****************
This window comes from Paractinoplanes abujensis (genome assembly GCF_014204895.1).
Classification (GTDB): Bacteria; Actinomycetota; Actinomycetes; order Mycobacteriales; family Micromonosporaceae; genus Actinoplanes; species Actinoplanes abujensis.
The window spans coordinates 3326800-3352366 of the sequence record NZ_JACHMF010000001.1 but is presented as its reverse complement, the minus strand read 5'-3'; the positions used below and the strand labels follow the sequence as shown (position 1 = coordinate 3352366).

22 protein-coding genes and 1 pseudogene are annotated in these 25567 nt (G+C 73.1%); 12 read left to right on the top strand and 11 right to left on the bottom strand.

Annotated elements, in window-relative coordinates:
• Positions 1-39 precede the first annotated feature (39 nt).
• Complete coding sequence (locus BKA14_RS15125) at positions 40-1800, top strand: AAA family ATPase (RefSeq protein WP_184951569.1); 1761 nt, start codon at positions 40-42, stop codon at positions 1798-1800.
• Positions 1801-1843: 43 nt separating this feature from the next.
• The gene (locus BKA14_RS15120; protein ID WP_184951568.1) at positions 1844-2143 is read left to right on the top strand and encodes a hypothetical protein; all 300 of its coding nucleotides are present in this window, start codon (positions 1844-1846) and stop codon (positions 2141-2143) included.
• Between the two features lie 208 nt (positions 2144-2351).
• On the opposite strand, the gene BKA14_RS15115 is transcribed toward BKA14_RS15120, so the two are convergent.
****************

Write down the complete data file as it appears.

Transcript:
This window comes from Paractinoplanes abujensis (genome assembly GCF_014204895.1).
Classification (GTDB): Bacteria; Actinomycetota; Actinomycetes; order Mycobacteriales; family Micromonosporaceae; genus Actinoplanes; species Actinoplanes abujensis.
The window spans coordinates 3326800-3352366 of the sequence record NZ_JACHMF010000001.1 but is presented as its reverse complement, the minus strand read 5'-3'; the positions used below and the strand labels follow the sequence as shown (position 1 = coordinate 3352366).

22 protein-coding genes and 1 pseudogene are annotated in these 25567 nt (G+C 73.1%); 12 read left to right on the top strand and 11 right to left on the bottom strand.

Annotated elements, in window-relative coordinates:
• Positions 1-39 precede the first annotated feature (39 nt).
• Complete coding sequence (locus BKA14_RS15125) at positions 40-1800, top strand: AAA family ATPase (RefSeq protein WP_184951569.1); 1761 nt, start codon at positions 40-42, stop codon at positions 1798-1800.
• Positions 1801-1843: 43 nt separating this feature from the next.
• The gene (locus BKA14_RS15120; protein ID WP_184951568.1) at positions 1844-2143 is read left to right on the top strand and encodes a hypothetical protein; all 300 of its coding nucleotides are present in this window, start codon (positions 1844-1846) and stop codon (positions 2141-2143) included.
• Between the two features lie 208 nt (positions 2144-2351).
• On the opposite strand, the gene BKA14_RS15115 is transcribed toward BKA14_RS15120, so the two are convergent.